Enviro & Petroleum Engineer

Enviro & Petroleum Engineer

Oil Comp Engr

38 Years Experience

Houston, TX

Female, 60

I recently retired from a major integrated oil company after 38 years. I have degrees in Civil and Petroleum Engineering. I worked with safety, health and environmental management systems and operations in the upstream (finding and producing oil and gas) and downstream (refining, chemicals and distributions) areas. I travelled all over world, enduring good & bad business cycles and good and bad managers.

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214 Questions


Last Answer on December 12, 2020

Best Rated

After the BP spill, a lot of people thought the CEO wasn't remorseful enough in the press. Do you think that was all drummed-up media outrage, or do you agree that it was a huge PR gaffe?

Asked by brokenup almost 8 years ago

Huge PR gaffe

Are there any real appreciable differences in regular vs. premium gasoline, or is it just a marketing gimmick? What grade of gasoline do you use?

Asked by JTflash almost 8 years ago

I am a petroleum engineer, not a refinery engineer.   I suggest you check out this website and decide for yourself:  http://www.consumerenergycenter.org/transportation/consumer_tips/regular_vs_premium.html

You mention that gas prices are simply the product of supply and demand, but haven't oil company profits skyrocketed in recent years?

Asked by hmmm almost 8 years ago

I think you are confusing profits with return on investment. Yes, oil companies have made a lot of profit in sheer # of dollars but if you look at the capital employed, the rate of return is nowhere near what Apple or Microsoft makes. The other thing to take into account is that oil companies don't control the lion's share of oil and gas reserves any more. The nationalized oil companies in places like Saudi Arabia, Russia, Iran and Venezuela control most of the reserves and impact the price of oil and gas.

Is their anything ya'll wish to change in your field

Asked by jamal almost 8 years ago

I wish that small companies were held to the same high standards for safety, health  and the environment that large companies have imposed on themselves.  This would level the playing field.

With computers able to handle the number-crunching, why is mathematics so important in preparation for this profession?

Asked by CurlyGold almost 8 years ago

Mathematics is about so much more than "number crunching". Computers do more than just add lots of numbers. Mathematics is about solving problems and building models that simulate natural phenomena. Engineers either build those mathematical models OR they have to study mathematics and computer science to be able to understand whether the models they use are valid for the problem they are attempting to solve.  if you want to delve deeper, I recommend a fascinating book called, " Is God a mathematician?". You can find it Amazon or most large bookstores.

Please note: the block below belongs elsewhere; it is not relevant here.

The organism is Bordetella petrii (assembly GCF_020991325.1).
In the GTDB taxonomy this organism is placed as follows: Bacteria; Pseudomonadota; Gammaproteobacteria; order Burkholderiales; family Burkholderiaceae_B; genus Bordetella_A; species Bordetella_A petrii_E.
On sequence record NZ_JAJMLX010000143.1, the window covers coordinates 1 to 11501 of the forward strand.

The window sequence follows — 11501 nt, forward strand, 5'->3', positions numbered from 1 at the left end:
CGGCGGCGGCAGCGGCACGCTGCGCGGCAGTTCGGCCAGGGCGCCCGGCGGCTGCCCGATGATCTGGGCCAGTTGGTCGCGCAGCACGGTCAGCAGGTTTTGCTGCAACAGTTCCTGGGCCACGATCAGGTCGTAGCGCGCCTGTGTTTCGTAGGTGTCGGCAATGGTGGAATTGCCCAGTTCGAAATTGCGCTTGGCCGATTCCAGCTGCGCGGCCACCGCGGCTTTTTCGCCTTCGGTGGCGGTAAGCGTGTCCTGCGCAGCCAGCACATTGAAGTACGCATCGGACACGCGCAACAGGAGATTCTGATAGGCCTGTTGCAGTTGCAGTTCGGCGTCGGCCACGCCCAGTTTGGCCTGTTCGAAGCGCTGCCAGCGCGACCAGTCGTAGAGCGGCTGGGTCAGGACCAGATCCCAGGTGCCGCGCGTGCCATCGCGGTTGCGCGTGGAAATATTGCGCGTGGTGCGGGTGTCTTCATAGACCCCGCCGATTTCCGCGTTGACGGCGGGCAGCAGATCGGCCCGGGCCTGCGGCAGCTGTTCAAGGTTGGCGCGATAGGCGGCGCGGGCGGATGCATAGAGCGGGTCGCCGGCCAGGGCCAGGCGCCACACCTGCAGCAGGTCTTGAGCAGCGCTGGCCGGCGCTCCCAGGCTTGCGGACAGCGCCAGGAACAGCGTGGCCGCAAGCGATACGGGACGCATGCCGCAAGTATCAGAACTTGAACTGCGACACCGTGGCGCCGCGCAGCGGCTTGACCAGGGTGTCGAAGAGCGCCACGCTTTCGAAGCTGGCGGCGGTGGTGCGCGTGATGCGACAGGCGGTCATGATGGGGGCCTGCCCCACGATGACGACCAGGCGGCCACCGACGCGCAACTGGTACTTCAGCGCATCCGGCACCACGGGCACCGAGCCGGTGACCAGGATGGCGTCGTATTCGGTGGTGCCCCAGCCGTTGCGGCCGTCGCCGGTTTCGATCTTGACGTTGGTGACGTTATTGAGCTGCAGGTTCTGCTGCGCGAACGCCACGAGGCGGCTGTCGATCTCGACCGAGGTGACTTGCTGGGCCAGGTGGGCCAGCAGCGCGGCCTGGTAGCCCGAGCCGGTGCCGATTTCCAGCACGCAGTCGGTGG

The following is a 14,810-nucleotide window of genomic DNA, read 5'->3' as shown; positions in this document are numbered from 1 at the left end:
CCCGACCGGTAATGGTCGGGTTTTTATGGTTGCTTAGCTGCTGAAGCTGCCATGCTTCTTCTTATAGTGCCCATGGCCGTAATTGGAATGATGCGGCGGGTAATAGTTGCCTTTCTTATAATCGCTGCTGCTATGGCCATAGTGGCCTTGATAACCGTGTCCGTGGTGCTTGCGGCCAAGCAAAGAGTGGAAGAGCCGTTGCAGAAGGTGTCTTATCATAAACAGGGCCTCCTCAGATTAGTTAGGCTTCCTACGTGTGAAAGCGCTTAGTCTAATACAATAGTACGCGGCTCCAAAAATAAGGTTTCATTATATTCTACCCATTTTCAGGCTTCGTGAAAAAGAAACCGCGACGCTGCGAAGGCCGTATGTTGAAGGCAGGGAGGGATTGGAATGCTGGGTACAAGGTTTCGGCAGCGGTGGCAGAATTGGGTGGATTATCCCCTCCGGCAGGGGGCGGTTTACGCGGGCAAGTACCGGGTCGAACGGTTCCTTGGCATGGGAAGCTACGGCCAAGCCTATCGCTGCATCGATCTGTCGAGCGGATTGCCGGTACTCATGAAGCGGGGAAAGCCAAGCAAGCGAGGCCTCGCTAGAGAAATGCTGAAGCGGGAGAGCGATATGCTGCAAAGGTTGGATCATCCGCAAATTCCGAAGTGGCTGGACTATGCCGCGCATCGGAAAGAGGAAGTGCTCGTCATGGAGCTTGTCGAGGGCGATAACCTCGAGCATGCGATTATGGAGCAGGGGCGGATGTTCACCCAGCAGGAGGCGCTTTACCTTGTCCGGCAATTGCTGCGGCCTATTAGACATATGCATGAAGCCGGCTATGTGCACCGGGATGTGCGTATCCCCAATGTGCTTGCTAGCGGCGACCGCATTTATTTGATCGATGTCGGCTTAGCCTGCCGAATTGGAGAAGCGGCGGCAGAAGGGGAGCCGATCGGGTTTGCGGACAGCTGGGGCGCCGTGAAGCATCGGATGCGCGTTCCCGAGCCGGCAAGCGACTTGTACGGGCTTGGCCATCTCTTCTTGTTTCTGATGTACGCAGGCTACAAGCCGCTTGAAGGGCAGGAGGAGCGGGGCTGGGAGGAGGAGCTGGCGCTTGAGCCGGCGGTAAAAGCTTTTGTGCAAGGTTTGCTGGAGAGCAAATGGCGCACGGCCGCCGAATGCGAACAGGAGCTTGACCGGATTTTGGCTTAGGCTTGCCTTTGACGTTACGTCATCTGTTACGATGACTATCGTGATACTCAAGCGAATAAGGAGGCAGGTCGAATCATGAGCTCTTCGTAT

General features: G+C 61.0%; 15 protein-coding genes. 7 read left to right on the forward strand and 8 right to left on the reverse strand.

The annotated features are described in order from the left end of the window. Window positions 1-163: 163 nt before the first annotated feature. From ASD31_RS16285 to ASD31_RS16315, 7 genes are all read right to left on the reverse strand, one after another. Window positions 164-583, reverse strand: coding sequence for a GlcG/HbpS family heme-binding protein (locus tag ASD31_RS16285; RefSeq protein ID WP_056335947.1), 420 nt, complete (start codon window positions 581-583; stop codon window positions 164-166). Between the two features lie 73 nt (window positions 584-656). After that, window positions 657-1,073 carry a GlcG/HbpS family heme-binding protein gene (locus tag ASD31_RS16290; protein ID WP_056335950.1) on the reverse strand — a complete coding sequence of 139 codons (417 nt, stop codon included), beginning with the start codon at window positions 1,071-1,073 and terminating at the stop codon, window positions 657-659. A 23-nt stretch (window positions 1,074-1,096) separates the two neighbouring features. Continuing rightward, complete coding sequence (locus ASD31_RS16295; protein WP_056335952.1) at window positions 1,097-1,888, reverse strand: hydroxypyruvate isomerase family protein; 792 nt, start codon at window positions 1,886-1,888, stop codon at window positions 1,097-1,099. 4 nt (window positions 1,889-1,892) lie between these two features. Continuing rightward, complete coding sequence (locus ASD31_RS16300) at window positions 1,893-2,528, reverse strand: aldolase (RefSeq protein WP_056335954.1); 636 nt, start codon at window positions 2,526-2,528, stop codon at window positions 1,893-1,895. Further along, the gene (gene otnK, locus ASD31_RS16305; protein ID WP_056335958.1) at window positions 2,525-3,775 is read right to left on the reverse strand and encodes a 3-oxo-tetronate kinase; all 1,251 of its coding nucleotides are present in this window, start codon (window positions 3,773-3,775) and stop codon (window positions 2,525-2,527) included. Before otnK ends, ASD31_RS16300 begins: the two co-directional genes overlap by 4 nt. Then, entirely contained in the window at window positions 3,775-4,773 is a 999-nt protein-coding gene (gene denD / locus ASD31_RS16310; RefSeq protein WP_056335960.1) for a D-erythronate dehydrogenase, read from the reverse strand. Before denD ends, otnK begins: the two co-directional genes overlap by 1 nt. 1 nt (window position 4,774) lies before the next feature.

Is the oil industry male-dominated, and have you ever felt disadvantaged being a woman in that business?

Asked by PBJtime almost 8 years ago

There is a higher percentage of women engineers now than when I started 30 years ago, but it is still male dominated as are most engineering fields. I have never felt disadvantaged likely due to the fact that I entered the industry in the days just after the Arab Oil embargo when crude oil prices were high and projected to continue to climb. Oil companies were competing vigorously for engineers, men or women. Also, I was fortunate in that many of the rig superintendents I worked with were my dad's age and had daughters going into the industry. So, if anything, for me it was reverse discrimination when I went to the rigs. The guys had to sleep with the roughnecks, but I typically got my own room. I have noticed some subtle discrimination, however. For example, I notice that at meetings the men often interrupt each other and never get called on it. However, if I interrupt someone, I am chided to be patient and "wait my turn". As with all engineering fields, women engineers do struggle with the on ramping and off ramping if they significant time off (i.e. years) to raise kids. This does not seem to be as big an issue for doctors and lawyers. Also, we still need to make more progress in offering part time work to women engineers.

I am a senior going for a bachelor's in Civil Eng. I want to work in the Oil/Gas Industry as a Petroleum Eng. Is it better to get a 2nd bachelor's in PEtr Engr or a master's? And what about getting an online bachelor's or master's deg in Petr Eng?

Asked by jameson over 7 years ago

If your grades and resume are pretty good, I would try to get on with one of the major oil companies (Chevron, Shell, ExxonMobil, etc.) and let them train you.  Most of them will pay your tuitiom if you want to pursue a masters degree at night.   You will find a LOT of engineers who work as petroleum engineers have a degree in ME, ChE, CE , etc.  If your grades are not so great or this is not an option, then consider getting a Master's degree in PE from one of the top notch schools for PE like LSU, Penn State, Univ of TX or  Texas A  & M.  The demand is so great for petroleum engineers right now that you can probably enter their program with a BS in Civil and with a few courses to catch up, get a Masters in PE.  The scholarships in PE are pretty good right now.  Also, the courses you have taken as a civil will probably be good prequisites for the PE masters courses.  For example, I have a BS in Civil and a Masters in PE.  When I took courses in geology and casing design, they were a cinch.  Tulane University used to have a Masters in PE that was designed just for those with a bachelors in something other than PE.  They closed that program in the 1990's but maybe other universities have a similar program.  I would probably not pursue a bachelors in PE (I think you would be bored) nor an online degree (I don't think they have credibility yet).